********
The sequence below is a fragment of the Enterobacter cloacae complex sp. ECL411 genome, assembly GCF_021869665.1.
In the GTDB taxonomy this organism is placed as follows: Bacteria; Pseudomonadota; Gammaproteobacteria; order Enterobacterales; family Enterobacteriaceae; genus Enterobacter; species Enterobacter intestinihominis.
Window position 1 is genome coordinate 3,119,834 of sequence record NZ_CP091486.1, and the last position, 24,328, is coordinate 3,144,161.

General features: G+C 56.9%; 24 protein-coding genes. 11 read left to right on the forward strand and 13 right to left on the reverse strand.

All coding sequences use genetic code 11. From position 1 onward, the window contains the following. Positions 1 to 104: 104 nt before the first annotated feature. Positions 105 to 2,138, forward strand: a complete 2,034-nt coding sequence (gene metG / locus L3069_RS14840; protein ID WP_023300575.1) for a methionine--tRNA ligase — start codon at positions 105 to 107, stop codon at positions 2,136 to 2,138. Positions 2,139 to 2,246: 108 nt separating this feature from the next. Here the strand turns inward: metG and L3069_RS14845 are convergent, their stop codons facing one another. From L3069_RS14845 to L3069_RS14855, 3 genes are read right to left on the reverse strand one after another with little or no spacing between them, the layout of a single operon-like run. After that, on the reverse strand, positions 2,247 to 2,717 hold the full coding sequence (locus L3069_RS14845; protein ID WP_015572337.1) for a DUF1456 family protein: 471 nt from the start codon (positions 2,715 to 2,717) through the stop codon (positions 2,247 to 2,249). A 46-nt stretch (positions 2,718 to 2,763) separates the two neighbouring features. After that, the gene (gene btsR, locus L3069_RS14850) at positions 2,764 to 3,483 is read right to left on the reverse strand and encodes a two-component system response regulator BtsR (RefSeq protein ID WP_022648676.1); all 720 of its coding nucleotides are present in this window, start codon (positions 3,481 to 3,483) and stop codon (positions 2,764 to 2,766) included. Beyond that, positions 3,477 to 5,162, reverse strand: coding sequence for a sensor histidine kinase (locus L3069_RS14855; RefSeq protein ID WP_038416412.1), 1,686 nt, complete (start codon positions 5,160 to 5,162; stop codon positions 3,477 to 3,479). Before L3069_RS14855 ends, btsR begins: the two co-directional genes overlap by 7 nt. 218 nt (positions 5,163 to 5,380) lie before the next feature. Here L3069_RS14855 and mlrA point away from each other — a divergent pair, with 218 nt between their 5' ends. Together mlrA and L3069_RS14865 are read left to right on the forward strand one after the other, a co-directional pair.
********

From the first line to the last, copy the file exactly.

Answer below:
The sequence below is a fragment of the Enterobacter cloacae complex sp. ECL411 genome, assembly GCF_021869665.1.
In the GTDB taxonomy this organism is placed as follows: Bacteria; Pseudomonadota; Gammaproteobacteria; order Enterobacterales; family Enterobacteriaceae; genus Enterobacter; species Enterobacter intestinihominis.
Window position 1 is genome coordinate 3,119,834 of sequence record NZ_CP091486.1, and the last position, 24,328, is coordinate 3,144,161.

General features: G+C 56.9%; 24 protein-coding genes. 11 read left to right on the forward strand and 13 right to left on the reverse strand.

All coding sequences use genetic code 11. From position 1 onward, the window contains the following. Positions 1 to 104: 104 nt before the first annotated feature. Positions 105 to 2,138, forward strand: a complete 2,034-nt coding sequence (gene metG / locus L3069_RS14840; protein ID WP_023300575.1) for a methionine--tRNA ligase — start codon at positions 105 to 107, stop codon at positions 2,136 to 2,138. Positions 2,139 to 2,246: 108 nt separating this feature from the next. Here the strand turns inward: metG and L3069_RS14845 are convergent, their stop codons facing one another. From L3069_RS14845 to L3069_RS14855, 3 genes are read right to left on the reverse strand one after another with little or no spacing between them, the layout of a single operon-like run. After that, on the reverse strand, positions 2,247 to 2,717 hold the full coding sequence (locus L3069_RS14845; protein ID WP_015572337.1) for a DUF1456 family protein: 471 nt from the start codon (positions 2,715 to 2,717) through the stop codon (positions 2,247 to 2,249). A 46-nt stretch (positions 2,718 to 2,763) separates the two neighbouring features. After that, the gene (gene btsR, locus L3069_RS14850) at positions 2,764 to 3,483 is read right to left on the reverse strand and encodes a two-component system response regulator BtsR (RefSeq protein ID WP_022648676.1); all 720 of its coding nucleotides are present in this window, start codon (positions 3,481 to 3,483) and stop codon (positions 2,764 to 2,766) included. Beyond that, positions 3,477 to 5,162, reverse strand: coding sequence for a sensor histidine kinase (locus L3069_RS14855; RefSeq protein ID WP_038416412.1), 1,686 nt, complete (start codon positions 5,160 to 5,162; stop codon positions 3,477 to 3,479). Before L3069_RS14855 ends, btsR begins: the two co-directional genes overlap by 7 nt. 218 nt (positions 5,163 to 5,380) lie before the next feature. Here L3069_RS14855 and mlrA point away from each other — a divergent pair, with 218 nt between their 5' ends. Together mlrA and L3069_RS14865 are read left to right on the forward strand one after the other, a co-directional pair.